How He Loves. John Mark McMillan.

I was not expecting to blog about the night, so I only had my iPhone for pictures.

Last night Super Friend Kristen and I went to Glen Eyrie Castle for a worship event.  (Our husbands stayed home together with the little ones to, as Dreamy Scott says, watch Tim Tebow resurrect the Broncos franchise and bring hope to millions.)   Fike and Dana (friends, worship pastors, Integrity artists & songwriters) invited us to be a part of a special night in their ministry.  This event honored the union of Integrity Music with David C. Cook Ministries – a marriage of two luminous ministries. A sea of songwriters and worship leaders cleared a space for an intimate knot of God-seekers to invest 2 and a half hours in sacred praise.  Fike and Dana, Jon Egan, Glenn Packiam, Brad Parsley, Jared Anderson, Travis Ryan, Kathryn Scott, Jennie Lee Riddle, Paul Baloche, Leslie Morgan, and more and more and more.  We gathered in a small room. Every seat occupied by a soul raised in wholehearted worship.

Fike, Dana & Travis Ryan leading worship, while I snuck iPhone pictures from the back of the room.

I wept when Fike and Dana, alongside Travis Ryan, led us in worship. My heart brims over with sweet delight as I see God raise up my friends to a precious role that fulfills their anointing. We went to honor our soul knit friends. We experienced more than we came for. (Isn’t that what happens when we access Infinity?) We received bone deep renewal.

Glenn Packiam spoke a simple devotion in the midst of the night. A blind man, Bartimaeus, sat by the roadside, begging. Bartimaeus heard rumors about Jesus, rumors that whispered, Messiah?  Promised Son of David?  Can it be? Jesus, the heart-seer, acknowledged the blind beggar.  What do you want me to do for you? Jesus asked Bartimaeus (Mark 10:51).  Glenn made a profound point.  Bartimaeus had a choice. He could have responded with a practical request. Money. Food. A home.

Instead, he asked for a Miracle. He asked for something divine, a request that could only be fulfilled by the Messiah.

The blind man said, Rabbi, I want to see. (Mark 10:51).

Glenn challenged us. When was the last time we asked God for something only He can give? Something celestial. Something worthy of God.

I feel a shaking in my spirit.  A dividing line.  What do you want me to do for you?  He asks me.

I kneel as we fall into worship again.  Lord, for what shall I ask You?  You invite me to ask for a God-sized dream.  I could ask for a practical request.  The advancement of my calling, the resolution of professional troubles at Jaxon Engineering, a baby.  I am Bartimaeus, blind to so much of my world.  Lord, open my eyes to Your glory.  For what shall I ask?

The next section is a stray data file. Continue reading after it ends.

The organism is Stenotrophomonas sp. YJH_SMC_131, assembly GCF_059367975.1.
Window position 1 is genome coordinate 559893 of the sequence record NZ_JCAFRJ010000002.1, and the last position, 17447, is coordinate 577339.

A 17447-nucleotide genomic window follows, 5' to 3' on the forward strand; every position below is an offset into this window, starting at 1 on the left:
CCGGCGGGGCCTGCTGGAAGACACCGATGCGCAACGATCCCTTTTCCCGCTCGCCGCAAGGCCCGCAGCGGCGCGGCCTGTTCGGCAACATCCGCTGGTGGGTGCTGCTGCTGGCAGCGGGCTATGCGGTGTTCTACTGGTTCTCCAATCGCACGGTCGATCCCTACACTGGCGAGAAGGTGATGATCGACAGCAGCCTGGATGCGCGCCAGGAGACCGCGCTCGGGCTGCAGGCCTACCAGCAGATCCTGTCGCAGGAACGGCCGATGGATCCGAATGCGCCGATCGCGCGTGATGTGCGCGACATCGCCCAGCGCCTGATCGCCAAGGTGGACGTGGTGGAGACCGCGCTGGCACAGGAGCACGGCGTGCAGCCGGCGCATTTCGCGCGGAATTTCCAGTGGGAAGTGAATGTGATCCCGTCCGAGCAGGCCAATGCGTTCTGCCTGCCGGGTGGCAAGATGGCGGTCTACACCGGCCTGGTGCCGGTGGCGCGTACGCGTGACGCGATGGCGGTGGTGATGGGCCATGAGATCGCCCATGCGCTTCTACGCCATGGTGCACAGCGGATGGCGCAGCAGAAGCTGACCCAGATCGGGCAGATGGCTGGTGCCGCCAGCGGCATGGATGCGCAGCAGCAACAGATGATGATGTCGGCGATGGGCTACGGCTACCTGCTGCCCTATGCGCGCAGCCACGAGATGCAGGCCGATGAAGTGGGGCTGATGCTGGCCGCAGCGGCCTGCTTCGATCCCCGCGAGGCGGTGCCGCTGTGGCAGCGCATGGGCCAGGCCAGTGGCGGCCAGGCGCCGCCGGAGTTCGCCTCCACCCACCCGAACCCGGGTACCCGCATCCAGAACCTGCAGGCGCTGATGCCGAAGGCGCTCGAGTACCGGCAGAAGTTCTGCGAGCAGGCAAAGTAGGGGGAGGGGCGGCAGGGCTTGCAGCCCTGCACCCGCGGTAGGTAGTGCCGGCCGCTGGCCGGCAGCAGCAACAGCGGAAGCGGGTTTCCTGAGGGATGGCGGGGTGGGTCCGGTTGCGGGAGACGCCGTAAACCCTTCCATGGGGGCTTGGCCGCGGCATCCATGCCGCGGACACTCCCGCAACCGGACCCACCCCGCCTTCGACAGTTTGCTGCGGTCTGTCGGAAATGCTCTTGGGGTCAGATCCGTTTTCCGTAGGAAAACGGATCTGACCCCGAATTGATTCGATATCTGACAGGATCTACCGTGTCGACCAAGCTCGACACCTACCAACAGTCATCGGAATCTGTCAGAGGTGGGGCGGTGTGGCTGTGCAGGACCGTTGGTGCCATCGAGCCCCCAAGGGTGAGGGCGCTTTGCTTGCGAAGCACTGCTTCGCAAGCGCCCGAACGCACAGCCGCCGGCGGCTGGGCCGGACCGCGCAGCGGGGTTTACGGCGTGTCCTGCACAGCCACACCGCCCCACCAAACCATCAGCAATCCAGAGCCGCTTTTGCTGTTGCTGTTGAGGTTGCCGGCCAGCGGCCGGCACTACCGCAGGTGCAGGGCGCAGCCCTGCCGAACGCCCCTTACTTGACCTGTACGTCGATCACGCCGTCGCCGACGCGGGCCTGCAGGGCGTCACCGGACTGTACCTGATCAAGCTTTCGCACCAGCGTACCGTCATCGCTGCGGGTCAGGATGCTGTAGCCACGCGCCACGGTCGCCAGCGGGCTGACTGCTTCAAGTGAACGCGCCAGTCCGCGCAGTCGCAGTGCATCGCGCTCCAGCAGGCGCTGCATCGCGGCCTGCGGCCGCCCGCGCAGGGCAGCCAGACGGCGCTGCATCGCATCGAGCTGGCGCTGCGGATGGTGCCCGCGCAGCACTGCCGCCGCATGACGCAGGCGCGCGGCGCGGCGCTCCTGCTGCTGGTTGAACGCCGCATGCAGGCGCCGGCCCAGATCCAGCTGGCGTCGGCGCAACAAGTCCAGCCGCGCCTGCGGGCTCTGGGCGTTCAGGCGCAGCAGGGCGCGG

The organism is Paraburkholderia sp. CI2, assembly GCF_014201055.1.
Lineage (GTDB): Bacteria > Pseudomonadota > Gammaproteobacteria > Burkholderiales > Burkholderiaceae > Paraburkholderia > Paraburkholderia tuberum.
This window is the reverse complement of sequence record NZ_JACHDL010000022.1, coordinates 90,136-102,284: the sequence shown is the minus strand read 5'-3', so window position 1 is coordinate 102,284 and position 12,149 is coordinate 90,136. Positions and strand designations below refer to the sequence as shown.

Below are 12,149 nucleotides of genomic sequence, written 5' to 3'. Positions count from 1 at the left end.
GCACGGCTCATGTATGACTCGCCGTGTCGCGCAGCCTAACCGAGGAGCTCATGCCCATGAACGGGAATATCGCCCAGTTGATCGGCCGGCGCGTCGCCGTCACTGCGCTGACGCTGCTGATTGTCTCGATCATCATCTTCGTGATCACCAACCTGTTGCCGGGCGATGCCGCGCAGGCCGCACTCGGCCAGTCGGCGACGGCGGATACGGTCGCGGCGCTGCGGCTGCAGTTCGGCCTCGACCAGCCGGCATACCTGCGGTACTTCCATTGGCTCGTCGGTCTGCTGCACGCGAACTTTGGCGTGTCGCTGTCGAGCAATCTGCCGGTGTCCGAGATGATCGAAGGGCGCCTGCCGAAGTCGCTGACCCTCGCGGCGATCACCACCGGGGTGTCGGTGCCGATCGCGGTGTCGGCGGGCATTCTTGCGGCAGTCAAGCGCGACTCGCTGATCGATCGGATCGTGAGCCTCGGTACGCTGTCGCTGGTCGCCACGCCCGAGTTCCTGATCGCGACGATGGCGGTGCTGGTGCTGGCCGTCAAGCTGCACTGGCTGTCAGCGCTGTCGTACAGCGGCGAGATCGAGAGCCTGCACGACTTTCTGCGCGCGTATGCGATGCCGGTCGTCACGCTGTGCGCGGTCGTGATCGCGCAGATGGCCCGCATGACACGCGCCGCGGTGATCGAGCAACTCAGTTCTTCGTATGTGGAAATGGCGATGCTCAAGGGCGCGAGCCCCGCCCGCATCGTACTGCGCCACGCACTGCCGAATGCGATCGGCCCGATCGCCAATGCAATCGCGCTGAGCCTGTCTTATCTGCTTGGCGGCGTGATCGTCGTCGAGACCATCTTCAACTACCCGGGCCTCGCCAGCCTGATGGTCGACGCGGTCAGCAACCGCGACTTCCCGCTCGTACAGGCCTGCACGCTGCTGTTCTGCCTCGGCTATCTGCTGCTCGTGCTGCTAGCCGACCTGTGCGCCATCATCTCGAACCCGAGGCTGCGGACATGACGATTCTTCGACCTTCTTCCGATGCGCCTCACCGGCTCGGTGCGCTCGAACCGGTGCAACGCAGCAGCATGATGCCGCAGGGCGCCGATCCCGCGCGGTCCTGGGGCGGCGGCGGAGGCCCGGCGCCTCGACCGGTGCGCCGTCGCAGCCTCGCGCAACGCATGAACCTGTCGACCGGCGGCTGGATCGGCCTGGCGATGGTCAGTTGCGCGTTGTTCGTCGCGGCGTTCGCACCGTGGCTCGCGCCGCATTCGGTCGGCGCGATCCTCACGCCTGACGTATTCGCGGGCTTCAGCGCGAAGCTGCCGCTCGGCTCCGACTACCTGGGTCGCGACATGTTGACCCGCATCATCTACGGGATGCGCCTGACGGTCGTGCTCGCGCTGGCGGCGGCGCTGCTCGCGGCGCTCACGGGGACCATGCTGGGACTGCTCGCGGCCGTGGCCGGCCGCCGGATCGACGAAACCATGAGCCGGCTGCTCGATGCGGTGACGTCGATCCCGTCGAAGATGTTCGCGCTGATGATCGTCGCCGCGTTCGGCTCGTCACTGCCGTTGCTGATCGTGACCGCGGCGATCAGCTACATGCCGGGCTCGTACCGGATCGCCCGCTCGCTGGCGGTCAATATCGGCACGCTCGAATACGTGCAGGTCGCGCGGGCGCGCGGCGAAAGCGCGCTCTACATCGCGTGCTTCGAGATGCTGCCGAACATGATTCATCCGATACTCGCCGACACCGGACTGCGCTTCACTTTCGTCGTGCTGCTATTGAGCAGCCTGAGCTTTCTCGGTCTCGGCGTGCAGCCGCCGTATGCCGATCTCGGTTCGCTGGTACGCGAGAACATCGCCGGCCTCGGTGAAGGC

It shoots across my mind like a bullet.  Forgiver.

Worship surrounds me, overcomes me.  I am on my knees.  Forgiver?  I ponder what it means.  And it slays me.  Child, if you will ask, I will answer.  

So, reeling, I pray.  Lord, make me a forgiver.  A releaser.  Give me this rare gift.  Make my heart slippery, so that it cannot hold onto regret and bitterness, so that all the fallout of fallenness against me slides away into the ocean of your grace.  Open my clenched fists.  Make me a grace-giver, like You.  

Shaken by truth, God-thoughts invade me.  What if Forgiver becomes my name?  What if I just choose, today and forever, to be a Forgiver, a Releaser, a Grace-giver, like my Jesus.  What if I stop looking at the wrongs done against me and instead choose to see who I am?  What if I filter every interaction by my identity as a Forgiver?  What if I never look back?  I breathe it in.

Easier said than done, you think?  I no longer believe that.  I think it is a simple choice.  Perhaps I make that choice seventy times seven times.  I forgive you because it is who I am. Because of Who He Is. We are Forgivers, my Jesus and I.

So I knelt in the Presence of God and His worshippers and opened my hands, let so so so much slip away.  Not for the sake of my dreams, or even for the freedom it will surely produce, but as an offering to the One Who Sees Me, who invited me to ask for something only God can do.  That is my request, that I be a Forgiver.